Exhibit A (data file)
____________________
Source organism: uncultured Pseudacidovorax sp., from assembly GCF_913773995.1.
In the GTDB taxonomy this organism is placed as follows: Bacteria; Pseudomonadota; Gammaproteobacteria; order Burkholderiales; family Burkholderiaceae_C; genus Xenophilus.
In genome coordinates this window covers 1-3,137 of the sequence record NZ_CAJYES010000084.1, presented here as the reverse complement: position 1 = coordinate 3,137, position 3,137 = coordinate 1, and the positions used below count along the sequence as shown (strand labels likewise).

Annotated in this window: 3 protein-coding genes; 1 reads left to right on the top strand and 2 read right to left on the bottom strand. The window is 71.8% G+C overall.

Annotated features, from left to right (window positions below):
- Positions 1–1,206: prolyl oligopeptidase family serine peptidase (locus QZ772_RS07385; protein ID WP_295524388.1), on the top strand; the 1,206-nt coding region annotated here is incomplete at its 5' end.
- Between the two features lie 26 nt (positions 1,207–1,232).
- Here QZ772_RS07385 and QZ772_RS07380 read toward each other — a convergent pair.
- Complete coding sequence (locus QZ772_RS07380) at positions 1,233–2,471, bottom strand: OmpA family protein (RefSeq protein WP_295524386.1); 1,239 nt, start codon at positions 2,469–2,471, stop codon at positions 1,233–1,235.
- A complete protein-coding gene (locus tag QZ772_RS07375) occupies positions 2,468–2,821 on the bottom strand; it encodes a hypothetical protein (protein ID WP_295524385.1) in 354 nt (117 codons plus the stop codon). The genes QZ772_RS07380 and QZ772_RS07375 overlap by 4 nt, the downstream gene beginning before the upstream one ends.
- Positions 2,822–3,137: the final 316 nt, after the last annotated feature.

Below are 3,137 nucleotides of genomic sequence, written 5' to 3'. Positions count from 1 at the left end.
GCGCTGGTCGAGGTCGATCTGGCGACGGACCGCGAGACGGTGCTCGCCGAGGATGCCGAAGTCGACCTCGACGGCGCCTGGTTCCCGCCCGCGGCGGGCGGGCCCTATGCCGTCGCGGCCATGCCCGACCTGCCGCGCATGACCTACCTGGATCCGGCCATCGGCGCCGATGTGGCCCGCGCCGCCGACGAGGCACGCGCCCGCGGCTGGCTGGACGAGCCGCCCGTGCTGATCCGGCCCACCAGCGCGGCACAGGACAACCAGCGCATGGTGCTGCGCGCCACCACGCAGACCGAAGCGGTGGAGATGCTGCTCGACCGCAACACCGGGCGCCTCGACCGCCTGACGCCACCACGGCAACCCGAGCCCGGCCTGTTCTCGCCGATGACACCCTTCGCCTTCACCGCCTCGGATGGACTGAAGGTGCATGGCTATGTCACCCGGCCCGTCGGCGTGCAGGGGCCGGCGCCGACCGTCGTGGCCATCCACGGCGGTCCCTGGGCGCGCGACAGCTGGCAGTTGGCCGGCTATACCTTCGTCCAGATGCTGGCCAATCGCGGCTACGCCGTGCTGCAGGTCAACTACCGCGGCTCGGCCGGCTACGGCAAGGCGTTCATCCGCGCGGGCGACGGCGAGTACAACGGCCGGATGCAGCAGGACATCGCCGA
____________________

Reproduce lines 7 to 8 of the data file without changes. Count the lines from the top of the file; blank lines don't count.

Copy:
- Between the two features lie 26 nt (positions 1,207–1,232).
- Here QZ772_RS07385 and QZ772_RS07380 read toward each other — a convergent pair.